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K. J. Cruickshanks, S. D. Nash, B. E. K. Klein, R. Klein, F. J. Nieto, G.-H. Huang, E. M. Krantz, D. S. Dalton; Contrast Sensitivity in the Beaver Dam Offspring Study. Invest. Ophthalmol. Vis. Sci. 2009;50(13):5211.
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Little is known about the epidemiology of contrast sensitivity (CS), an indicator of changes in visual function. The purpose of this paper was to measure the prevalence and predictors of impaired CS in middle-aged adults.
As part of the Beaver Dam Offspring Study (BOSS) of adults 21-84 yrs of age (n=3285; 2005-2008), CS was measured with a standardized protocol using the Pelli-Robson chart. The BOSS examination included extensive questionnaire information about behaviors, environmental factors and medical history. Blood pressure was measured using the Dinamap after a brief rest period. Hypertension was defined as a history of diagnosed hypertension or elevated blood pressure at examination (>140mmHg systolic or >90 mmHg diastolic). Diabetes was defined as a history of diagnosed diabetes or HbA1C>6.1% at examination. Cataract and age-related macular degeneration (AMD) were measured with digital images using standardized grading systems. Impaired CS was defined as a score of <1.55 log units in the better eye. CS data were available for 2835 participants (mean age = 49 yrs).
The prevalence of impaired CS was 17.7%. In separate age- and sex-adjusted models, age, sex, smoking, hypertension, diabetes, low education, cataract, AMD, peripheral vascular disease, waist circumference and statin use were associated with impaired CS. In a multivariate model, age (Odds Ratio (OR)=1.23, 95%Confidence Interval (CI) =1.13,1.35; 5yrs), sex (OR=0.42, 95%CI=0.30,0.58; M v F), current smoking (OR=1.95, 95%CI=1.34,2.84), hypertension (OR=1.60, 95%CI=1.15,2.22), statin use (OR=1.55, 95%CI=1.06,2.26), and cataract (OR=2.52, 95%CI=1.58,4.02) were associated with impaired CS. Modeling CS continuously, age, sex, smoking, hypertension, and cataract, as well as diabetes and AMD were associated with poorer CS.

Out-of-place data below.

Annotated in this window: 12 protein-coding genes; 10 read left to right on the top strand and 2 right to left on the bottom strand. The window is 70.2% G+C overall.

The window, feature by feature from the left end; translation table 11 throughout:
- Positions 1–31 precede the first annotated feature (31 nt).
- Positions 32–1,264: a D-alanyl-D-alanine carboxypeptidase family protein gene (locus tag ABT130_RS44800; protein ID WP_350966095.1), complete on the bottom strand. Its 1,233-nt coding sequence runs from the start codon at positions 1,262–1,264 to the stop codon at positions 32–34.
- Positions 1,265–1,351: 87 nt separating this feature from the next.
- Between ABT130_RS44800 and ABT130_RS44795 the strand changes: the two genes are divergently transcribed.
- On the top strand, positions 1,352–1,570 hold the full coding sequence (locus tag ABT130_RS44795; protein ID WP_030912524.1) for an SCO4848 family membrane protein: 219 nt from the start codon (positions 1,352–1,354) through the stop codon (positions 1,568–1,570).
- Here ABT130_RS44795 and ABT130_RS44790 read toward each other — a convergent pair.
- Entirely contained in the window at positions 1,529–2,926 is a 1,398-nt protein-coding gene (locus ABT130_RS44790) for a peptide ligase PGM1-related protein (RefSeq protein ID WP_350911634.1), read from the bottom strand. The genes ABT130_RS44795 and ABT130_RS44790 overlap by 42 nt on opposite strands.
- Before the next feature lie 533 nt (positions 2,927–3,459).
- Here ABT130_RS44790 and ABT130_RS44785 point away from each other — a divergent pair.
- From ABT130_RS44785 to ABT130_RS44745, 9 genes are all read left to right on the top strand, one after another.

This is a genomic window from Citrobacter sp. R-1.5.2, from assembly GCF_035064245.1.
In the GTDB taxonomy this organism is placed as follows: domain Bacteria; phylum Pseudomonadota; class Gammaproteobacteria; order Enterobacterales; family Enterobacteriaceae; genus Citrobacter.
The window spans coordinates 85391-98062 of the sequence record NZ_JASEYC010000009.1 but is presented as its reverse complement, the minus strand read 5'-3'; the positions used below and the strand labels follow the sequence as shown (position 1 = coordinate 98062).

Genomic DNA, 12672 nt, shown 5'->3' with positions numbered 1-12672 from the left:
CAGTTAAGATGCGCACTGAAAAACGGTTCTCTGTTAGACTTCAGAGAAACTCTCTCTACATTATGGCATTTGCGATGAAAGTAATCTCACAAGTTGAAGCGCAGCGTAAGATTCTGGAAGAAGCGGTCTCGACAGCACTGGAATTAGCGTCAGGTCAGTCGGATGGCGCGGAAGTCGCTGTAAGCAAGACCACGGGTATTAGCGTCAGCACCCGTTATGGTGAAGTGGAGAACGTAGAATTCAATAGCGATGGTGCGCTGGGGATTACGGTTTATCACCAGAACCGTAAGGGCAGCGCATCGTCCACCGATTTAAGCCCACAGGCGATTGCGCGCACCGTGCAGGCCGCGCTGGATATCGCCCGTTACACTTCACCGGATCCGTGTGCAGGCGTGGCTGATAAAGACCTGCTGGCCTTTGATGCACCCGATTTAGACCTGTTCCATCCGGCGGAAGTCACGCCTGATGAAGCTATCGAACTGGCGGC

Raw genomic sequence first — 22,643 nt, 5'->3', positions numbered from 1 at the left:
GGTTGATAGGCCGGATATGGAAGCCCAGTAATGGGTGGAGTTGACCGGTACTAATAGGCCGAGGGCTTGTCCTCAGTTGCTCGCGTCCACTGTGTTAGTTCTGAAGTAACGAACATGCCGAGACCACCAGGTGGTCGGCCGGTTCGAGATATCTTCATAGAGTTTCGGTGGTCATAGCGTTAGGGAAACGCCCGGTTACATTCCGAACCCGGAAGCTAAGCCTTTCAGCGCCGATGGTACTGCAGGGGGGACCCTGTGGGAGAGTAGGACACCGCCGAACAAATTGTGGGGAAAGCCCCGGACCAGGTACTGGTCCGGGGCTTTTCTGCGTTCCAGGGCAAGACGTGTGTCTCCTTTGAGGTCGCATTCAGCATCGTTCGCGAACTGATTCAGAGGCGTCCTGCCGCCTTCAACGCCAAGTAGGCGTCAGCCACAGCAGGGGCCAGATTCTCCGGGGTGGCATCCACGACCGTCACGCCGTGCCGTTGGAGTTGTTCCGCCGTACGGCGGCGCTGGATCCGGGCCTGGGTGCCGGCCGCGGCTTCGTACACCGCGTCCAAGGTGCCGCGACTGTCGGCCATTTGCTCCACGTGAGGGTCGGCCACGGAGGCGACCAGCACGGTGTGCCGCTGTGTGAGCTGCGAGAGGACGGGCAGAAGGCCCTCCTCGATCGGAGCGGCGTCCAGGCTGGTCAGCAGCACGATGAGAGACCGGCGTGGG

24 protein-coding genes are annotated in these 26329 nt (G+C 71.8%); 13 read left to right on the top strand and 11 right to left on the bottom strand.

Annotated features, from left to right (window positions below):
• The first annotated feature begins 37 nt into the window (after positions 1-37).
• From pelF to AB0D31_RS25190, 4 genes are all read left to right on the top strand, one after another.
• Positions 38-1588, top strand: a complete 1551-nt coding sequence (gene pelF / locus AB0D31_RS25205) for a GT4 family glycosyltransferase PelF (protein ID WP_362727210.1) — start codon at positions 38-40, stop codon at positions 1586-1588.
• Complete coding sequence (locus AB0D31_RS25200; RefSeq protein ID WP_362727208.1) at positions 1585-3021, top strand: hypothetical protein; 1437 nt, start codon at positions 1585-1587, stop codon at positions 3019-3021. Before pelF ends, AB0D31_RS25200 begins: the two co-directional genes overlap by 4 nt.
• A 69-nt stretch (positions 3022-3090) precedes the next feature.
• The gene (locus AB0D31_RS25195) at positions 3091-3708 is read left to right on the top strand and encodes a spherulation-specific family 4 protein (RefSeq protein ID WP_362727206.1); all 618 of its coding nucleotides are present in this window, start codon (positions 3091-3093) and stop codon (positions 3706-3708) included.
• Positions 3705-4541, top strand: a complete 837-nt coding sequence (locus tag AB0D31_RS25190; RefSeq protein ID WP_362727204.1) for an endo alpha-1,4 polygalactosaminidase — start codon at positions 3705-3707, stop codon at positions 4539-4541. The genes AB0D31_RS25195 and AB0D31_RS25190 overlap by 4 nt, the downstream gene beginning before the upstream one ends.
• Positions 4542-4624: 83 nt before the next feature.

These data suggest that impaired CS is frequent among middle-aged adults, increases with age, and may be associated with modifiable exposures. Smoking, hypertension, and diabetes may impact CS through neurological or vascular pathways. Statins may have detrimental effects directly on vision or their use may be a marker for the underlying long-term effects of hyperlipidemia. Longitudinal data are necessary to understand the factors leading to changes in contrast sensitivity with aging.
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